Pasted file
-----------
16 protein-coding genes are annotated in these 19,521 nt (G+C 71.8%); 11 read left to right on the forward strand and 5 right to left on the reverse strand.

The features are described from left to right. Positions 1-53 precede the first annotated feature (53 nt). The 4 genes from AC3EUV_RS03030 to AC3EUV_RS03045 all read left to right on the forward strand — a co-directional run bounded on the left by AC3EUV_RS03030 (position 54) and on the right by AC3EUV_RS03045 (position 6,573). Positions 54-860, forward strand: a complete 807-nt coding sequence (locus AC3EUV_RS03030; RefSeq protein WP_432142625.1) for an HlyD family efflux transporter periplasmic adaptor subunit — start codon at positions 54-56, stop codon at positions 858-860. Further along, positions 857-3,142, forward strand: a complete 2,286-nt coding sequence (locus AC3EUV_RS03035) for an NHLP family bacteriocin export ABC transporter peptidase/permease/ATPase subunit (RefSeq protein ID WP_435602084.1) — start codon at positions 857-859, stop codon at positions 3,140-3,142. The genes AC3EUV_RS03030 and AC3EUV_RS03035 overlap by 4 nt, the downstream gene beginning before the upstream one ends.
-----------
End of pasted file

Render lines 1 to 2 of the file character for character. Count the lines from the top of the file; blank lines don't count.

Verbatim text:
16 protein-coding genes are annotated in these 19,521 nt (G+C 71.8%); 11 read left to right on the forward strand and 5 right to left on the reverse strand.

The features are described from left to right. Positions 1-53 precede the first annotated feature (53 nt). The 4 genes from AC3EUV_RS03030 to AC3EUV_RS03045 all read left to right on the forward strand — a co-directional run bounded on the left by AC3EUV_RS03030 (position 54) and on the right by AC3EUV_RS03045 (position 6,573). Positions 54-860, forward strand: a complete 807-nt coding sequence (locus AC3EUV_RS03030; RefSeq protein WP_432142625.1) for an HlyD family efflux transporter periplasmic adaptor subunit — start codon at positions 54-56, stop codon at positions 858-860. Further along, positions 857-3,142, forward strand: a complete 2,286-nt coding sequence (locus AC3EUV_RS03035) for an NHLP family bacteriocin export ABC transporter peptidase/permease/ATPase subunit (RefSeq protein ID WP_435602084.1) — start codon at positions 857-859, stop codon at positions 3,140-3,142. The genes AC3EUV_RS03030 and AC3EUV_RS03035 overlap by 4 nt, the downstream gene beginning before the upstream one ends.